Some day, presumably, the Orioles are going to win another baseball game. Wednesday afternoon against Chris Sale and the Red Sox, with Yefry Ramirez making his MLB debut for the O’s, did not prove to be that day. The O’s fell much like you would have expected, 5-1.
The biggest headline coming out of the game might not have anything to do with the score at all. O’s reliever Richard Bleier came out of the game in the eighth inning with an apparent injury. The MASN telecast noted that Bleier looked like he may have suffered some kind of problem during his warm-up tosses before the inning began, and after getting a groundout on one pitch, the trainer came to the mound and Bleier left immediately.
Hopefully, this is not the kind of problem where the elbow went pop. The Orioles are bad enough and they don’t need to have their one reliable reliever up to this point in the season missing extended time. Bleier walked off the mound fine. This was not a case of someone landing funny on the mound and having a rolled ankle. It seemed to be an arm problem. 2018 sucks.
The highlight of the game for O’s fans might well have been Sale coming out of the game in the seventh inning. That’s partly because Sale had been dominating the Orioles, holding them to just two hits in six-plus innings while striking out nine batters. Sale has struck out more than one out of every three batters this season. That continued today.
Mostly, though, this was a highlight because Sale had just issued back-to-back walks before getting yanked and, whiny baby that he is, he chose to express his displeasure with the home plate umpire by shouting what TV broadcasts like to delicately call “one of the magic words.” So Sale got ejected from a game after leaving the mound but before getting into the dugout. This was hilarious and may cost Sale pocket change.
The walks to Mark Trumbo and Craig Gentry eventually led to the lone Orioles run. After Sale’s removal/ejection, the runners moved up on a groundout and Trumbo scored as Jace Peterson hit a deep enough sacrifice fly off of Sox reliever Brandon Workman. Wednesday afternoon was, as it ended up, yet another game where they went hitless with runners in scoring position. This time, they had just six such chances.
The Orioles were losing long before this, though. Could it have gone any differently with Ramirez making his MLB debut? Camden Yards destroyer Mookie Betts opened up the scoring with a solo shot in the third inning, his 18th home run of the season. That’s where things stayed until the fifth inning, when Ramirez lost his command and issued a pair of walks to Betts and Andrew Benintendi.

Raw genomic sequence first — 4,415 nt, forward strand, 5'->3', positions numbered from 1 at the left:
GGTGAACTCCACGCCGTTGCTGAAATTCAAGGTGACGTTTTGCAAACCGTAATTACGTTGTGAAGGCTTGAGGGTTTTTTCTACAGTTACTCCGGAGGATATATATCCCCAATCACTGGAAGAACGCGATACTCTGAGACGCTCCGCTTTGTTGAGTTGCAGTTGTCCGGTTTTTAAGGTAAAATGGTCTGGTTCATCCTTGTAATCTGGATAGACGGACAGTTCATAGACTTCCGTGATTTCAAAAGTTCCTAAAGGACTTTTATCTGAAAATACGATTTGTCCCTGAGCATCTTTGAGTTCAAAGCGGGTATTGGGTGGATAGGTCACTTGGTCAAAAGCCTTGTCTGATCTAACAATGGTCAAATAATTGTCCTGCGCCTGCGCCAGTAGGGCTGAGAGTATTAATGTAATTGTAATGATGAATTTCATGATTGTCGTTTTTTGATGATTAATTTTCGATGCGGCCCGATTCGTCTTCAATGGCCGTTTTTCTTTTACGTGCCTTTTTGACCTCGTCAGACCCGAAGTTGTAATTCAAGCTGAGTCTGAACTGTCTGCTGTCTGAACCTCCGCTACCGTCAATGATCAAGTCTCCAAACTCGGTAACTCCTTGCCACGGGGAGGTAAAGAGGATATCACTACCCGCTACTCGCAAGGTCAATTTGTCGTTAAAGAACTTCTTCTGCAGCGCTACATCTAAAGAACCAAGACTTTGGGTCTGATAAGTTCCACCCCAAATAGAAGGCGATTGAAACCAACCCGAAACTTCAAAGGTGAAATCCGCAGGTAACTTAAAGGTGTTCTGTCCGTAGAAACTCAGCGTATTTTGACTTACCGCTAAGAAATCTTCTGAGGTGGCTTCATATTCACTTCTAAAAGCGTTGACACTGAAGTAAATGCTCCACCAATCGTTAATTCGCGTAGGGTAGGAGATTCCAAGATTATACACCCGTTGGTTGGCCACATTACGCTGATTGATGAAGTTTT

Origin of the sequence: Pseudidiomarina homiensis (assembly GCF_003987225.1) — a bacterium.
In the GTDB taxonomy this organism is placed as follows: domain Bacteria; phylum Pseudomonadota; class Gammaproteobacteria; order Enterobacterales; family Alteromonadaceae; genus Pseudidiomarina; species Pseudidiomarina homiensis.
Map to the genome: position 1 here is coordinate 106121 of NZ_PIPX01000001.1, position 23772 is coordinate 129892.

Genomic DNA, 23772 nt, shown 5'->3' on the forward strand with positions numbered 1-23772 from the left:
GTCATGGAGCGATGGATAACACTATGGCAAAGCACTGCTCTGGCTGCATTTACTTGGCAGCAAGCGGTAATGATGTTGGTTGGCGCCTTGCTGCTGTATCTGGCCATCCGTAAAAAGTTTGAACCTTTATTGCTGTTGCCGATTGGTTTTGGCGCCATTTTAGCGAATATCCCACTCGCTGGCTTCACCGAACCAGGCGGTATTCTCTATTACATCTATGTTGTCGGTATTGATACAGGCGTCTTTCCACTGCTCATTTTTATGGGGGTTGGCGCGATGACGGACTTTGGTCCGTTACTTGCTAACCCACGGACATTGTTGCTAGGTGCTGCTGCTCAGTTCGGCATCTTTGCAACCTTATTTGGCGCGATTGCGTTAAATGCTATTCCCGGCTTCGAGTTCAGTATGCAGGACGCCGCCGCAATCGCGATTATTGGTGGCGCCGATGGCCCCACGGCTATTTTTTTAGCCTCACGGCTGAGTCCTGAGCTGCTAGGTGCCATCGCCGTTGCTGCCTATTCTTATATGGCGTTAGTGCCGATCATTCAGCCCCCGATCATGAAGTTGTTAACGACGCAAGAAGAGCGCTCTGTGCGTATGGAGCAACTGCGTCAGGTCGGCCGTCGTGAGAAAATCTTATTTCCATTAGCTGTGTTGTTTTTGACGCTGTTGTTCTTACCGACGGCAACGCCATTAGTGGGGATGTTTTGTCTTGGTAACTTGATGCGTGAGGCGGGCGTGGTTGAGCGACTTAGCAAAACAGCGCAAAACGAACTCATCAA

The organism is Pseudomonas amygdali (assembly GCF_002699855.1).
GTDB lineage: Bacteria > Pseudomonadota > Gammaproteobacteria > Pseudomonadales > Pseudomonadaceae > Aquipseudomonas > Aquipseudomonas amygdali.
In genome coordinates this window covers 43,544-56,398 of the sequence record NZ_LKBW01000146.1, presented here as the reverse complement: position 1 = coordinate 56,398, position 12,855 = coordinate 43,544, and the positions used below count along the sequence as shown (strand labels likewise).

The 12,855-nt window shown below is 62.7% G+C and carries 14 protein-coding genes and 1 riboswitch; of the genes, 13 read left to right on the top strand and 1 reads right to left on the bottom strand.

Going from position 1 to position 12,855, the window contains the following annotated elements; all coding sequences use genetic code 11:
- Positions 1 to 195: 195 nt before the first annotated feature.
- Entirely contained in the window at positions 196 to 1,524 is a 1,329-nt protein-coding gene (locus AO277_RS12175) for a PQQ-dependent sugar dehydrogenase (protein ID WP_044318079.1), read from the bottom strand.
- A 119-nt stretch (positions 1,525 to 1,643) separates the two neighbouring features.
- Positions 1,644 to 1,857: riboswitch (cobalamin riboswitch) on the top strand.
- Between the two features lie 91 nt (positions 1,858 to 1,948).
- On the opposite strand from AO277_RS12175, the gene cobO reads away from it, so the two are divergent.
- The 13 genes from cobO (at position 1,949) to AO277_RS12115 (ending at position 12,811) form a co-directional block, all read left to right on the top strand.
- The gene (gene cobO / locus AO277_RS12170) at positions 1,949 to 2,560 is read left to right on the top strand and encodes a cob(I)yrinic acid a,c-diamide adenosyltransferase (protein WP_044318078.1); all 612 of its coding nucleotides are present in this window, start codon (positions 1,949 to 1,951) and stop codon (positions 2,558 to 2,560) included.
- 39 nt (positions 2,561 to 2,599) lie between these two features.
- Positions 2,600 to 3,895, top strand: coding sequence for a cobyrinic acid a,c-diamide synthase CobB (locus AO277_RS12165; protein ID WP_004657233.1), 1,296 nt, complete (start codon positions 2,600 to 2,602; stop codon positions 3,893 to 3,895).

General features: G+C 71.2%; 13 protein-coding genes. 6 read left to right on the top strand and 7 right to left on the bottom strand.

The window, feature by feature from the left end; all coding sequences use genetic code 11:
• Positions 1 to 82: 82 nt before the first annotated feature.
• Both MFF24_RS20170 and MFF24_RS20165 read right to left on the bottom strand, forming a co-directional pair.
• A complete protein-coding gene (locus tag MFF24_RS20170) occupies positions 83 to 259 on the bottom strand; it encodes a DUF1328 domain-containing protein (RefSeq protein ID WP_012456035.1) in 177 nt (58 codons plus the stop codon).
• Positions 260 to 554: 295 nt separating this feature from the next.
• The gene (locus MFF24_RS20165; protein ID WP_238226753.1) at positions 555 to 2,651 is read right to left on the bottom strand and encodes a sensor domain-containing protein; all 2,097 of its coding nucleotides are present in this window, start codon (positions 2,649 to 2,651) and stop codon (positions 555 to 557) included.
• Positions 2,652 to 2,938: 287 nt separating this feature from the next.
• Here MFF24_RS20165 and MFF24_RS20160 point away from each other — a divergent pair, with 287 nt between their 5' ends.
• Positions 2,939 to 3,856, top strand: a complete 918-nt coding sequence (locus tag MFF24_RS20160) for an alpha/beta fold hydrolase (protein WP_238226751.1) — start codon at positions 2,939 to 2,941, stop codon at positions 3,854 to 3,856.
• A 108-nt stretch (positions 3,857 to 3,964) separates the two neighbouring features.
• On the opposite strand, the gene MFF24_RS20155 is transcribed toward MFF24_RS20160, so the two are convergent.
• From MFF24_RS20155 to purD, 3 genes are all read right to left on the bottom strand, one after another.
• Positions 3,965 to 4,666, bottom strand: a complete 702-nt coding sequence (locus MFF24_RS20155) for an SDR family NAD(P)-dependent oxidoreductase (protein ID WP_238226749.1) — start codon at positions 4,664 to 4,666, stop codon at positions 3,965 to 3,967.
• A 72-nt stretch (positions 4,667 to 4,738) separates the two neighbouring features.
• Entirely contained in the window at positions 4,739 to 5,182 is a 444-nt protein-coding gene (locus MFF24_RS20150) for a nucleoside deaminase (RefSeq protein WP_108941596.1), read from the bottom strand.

With Ramirez at an elevated pitch count of 97, manager Buck Showalter had seen enough and summoned garbage time reliever Mike Wright Jr. The MASN broadcast noted the oddity of Wright pitching in that situation, having chiefly been called on in mop-up duty.
Wright immediately set to showing why he should be relegated to such duty, uncorking a wild pitch that let both runners advance. A Xander Bogaerts sacrifice fly brought home a second Boston run in the form of Betts. Wright then walked J.D. Martinez and gave up a single to Rafael Devers, thus sticking Ramirez’s ERA with both of the inherited runners.
Fans of justice in baseball statistics should fret not, however, because Wright went on to have his own ERA eat some runs by doing what he tends to do: Not getting outs. Eduardo Núñez singled to center field, driving in Martinez. A poor throw by the day’s substitute center fielder, Craig Gentry, let this run score. Adam Jones had a routine day off. Chris Davis also had a day off, in his case for being very bad.
Later on, Wright allowed a bomb to Martinez, perhaps showing why he walked the Sox slugger earlier. That seventh inning solo shot put the Red Sox up 5-0, more than enough for them to win comfortably.
The Orioles offense had just four hits all game. This is the 20th time this season where they have been held to either one or zero runs. One imagines that it will not be the last. They are a bad baseball team for many, many reasons, one of which is that most of their hitters are not hitting.
This drops the Orioles to 19-48 on the season. They are now just one game ahead of where the 1988 O’s were through the same number of games. Worse, they’re on a pace to win just 46 games this season, eight fewer than those woeful O’s of three decades past. They lost their seventh straight game, the third time this season they’ve had such a losing streak. They haven’t hit eight yet, but there’s always Friday.
Thursday’s off day is a mercy for just about everyone associated with the team, surely. The team will be back in action on Friday night against the Marlins, who as it happens, are the only team with an offense that may legitimately claim to be as bad as or worse than the Orioles.
The Marlins have scored just 234 runs this season, just like the O‘s. They have to contend with pitchers batting, and no, their pitchers are not hitting better than Davis. No NL team’s pitchers are. Not that this is saying very much.
With each passing day it is more of a marvel that the decisionmakers of this team took a look at this roster over the offseason and through spring training and thought, “Yep, if we just sign Andrew Cashner and Alex Cobb, these guys will contend.” They’re contending, all right - for the worst record ever put up by an MLB team in a 162-game season.